Brewing Guide | Bunn Trifecta Automatic Single-Cup Brewing System

Brewing Guide | Bunn Trifecta Automatic Single-Cup Brewing System

Sep 1st 2014 Written by meredithlangley

Tinker, experiment, and explore your way to a perfect brew with the Bunn Trifecta as your guide. Its versatility allows you to get that pour over taste with the ease of an automatic machine. Just discover what your taste-buds love, dial-in, and enjoy.



Hey, Chris here from Prima Coffee Equipment. Today, we're going to walk through some brewing guidelines for the Trifecta brewer from Bunn. Say you have your Trifecta now, you're working on a particular coffee, and just thinking about how to dial it in. We're going to go through that with a sample coffee right here, and just see how you can get the most of this machine. Right now, I'm using a coffee roasted by Sunergos Coffee in Louisville, Kentucky. It's an Ethiopian bean, natural processed, so let's get going.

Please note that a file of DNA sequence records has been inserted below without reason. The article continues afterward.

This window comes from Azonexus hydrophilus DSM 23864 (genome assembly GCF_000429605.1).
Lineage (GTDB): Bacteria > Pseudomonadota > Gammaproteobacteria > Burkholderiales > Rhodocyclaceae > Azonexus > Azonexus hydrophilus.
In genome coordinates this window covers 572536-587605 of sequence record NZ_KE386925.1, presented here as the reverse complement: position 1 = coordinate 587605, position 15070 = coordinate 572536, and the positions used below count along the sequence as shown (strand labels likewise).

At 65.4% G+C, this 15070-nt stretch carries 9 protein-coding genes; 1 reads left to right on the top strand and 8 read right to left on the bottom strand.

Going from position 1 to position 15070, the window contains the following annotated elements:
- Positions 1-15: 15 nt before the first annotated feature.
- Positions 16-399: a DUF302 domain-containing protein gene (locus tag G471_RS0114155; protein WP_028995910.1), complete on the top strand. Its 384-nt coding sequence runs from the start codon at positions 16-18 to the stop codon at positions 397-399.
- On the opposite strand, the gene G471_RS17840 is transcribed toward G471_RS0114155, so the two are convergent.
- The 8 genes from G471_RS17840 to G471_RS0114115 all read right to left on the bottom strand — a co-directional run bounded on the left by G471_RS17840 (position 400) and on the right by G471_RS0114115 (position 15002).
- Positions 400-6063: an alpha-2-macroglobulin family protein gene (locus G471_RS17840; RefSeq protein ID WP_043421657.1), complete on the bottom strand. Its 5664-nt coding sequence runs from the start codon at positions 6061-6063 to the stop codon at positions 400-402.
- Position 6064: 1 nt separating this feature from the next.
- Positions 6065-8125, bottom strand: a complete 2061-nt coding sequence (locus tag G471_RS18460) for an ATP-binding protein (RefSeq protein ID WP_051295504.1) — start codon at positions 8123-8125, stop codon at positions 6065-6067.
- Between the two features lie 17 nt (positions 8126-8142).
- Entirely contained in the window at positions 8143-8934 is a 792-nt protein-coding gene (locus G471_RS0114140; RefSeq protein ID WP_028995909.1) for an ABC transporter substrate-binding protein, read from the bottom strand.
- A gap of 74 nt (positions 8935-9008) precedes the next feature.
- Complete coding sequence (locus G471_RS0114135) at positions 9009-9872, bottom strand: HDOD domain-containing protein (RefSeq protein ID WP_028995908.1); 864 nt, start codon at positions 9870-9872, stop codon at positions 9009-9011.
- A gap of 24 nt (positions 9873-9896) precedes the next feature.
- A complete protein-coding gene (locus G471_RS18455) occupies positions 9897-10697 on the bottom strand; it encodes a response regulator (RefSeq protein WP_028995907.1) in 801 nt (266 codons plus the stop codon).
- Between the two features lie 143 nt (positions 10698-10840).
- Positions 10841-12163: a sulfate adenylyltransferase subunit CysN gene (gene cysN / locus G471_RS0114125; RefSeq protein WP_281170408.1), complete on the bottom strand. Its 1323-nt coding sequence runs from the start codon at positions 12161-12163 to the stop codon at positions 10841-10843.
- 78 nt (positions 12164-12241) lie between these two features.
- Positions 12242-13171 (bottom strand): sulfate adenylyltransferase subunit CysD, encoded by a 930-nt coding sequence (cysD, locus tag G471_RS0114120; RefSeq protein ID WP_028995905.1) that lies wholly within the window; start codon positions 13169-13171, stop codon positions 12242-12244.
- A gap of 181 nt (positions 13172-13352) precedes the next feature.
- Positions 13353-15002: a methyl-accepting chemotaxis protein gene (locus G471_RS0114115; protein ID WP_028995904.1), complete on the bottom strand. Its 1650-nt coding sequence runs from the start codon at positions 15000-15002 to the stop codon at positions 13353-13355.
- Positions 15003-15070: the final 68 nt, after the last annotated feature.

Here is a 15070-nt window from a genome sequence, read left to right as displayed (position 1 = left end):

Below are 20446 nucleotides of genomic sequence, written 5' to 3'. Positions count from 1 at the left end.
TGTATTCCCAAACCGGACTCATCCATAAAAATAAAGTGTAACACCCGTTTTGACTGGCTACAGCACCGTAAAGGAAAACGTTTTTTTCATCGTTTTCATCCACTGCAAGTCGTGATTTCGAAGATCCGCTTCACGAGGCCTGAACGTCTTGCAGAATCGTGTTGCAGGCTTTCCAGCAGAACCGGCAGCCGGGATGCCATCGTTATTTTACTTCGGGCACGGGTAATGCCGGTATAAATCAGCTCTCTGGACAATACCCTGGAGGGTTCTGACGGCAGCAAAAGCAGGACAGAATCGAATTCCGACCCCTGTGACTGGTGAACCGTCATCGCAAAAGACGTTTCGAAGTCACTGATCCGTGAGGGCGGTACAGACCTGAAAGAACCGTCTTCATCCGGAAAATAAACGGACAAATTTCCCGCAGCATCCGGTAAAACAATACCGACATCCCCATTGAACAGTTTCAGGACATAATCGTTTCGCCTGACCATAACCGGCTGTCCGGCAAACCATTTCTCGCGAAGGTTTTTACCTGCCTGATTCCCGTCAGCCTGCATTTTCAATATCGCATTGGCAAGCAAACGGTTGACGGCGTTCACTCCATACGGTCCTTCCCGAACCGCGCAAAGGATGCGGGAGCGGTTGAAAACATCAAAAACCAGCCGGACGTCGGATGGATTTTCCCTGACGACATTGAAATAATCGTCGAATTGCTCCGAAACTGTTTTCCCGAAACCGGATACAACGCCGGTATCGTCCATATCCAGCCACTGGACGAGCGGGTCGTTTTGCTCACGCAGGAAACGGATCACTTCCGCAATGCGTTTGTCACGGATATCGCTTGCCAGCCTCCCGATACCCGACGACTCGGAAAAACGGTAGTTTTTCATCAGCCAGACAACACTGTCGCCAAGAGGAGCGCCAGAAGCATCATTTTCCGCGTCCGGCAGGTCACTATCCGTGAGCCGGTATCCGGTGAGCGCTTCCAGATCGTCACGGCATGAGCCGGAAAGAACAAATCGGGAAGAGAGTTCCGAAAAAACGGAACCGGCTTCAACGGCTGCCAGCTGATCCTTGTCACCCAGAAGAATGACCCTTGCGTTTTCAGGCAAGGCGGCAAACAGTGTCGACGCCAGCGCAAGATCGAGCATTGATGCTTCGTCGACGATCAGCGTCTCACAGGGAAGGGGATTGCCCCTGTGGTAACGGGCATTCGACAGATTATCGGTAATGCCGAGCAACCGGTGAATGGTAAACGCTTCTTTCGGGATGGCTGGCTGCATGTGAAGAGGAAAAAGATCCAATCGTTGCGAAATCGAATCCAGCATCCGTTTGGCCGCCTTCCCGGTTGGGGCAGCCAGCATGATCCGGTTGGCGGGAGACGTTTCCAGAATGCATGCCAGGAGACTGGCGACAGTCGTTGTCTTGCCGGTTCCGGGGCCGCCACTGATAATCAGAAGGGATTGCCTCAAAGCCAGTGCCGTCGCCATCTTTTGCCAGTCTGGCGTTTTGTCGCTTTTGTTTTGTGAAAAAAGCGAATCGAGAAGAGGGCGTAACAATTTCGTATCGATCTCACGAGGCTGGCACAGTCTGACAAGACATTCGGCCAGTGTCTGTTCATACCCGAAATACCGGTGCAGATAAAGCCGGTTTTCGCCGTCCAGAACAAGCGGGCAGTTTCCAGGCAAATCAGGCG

Bunn Trifecta Automatic Single-Cup Brewing System

Control every aspect of what happens in the brew chamber with the Trifecta's 11 different variables

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We're going to take the brew cup out of here, and grind some coffee into it. The brewing ratio I'm working with right now is just about one to 15. I'm going to do 20 grams of coffee in 300 milliliters of water. See where that gets us. About 13 grams. All right, we're just over 20 there, so take a pinch out. We're going to go with that, right around 20 grams, going to level that out, and then slide it right in here, and lock that up, have my cup underneath so I'm ready to go. Now, I'm on the particular menu thing for the coffee I'm looking at which is this, Ardi. I'm going to press this button to select. That's going to push me forward into the menu. Volume, we're going to do 300 milliliters, like I said already. Push on the pre-wet. Pre-wet is actually a cold water cycle. It's mostly used for tea so we can leave that at zero and ignore it.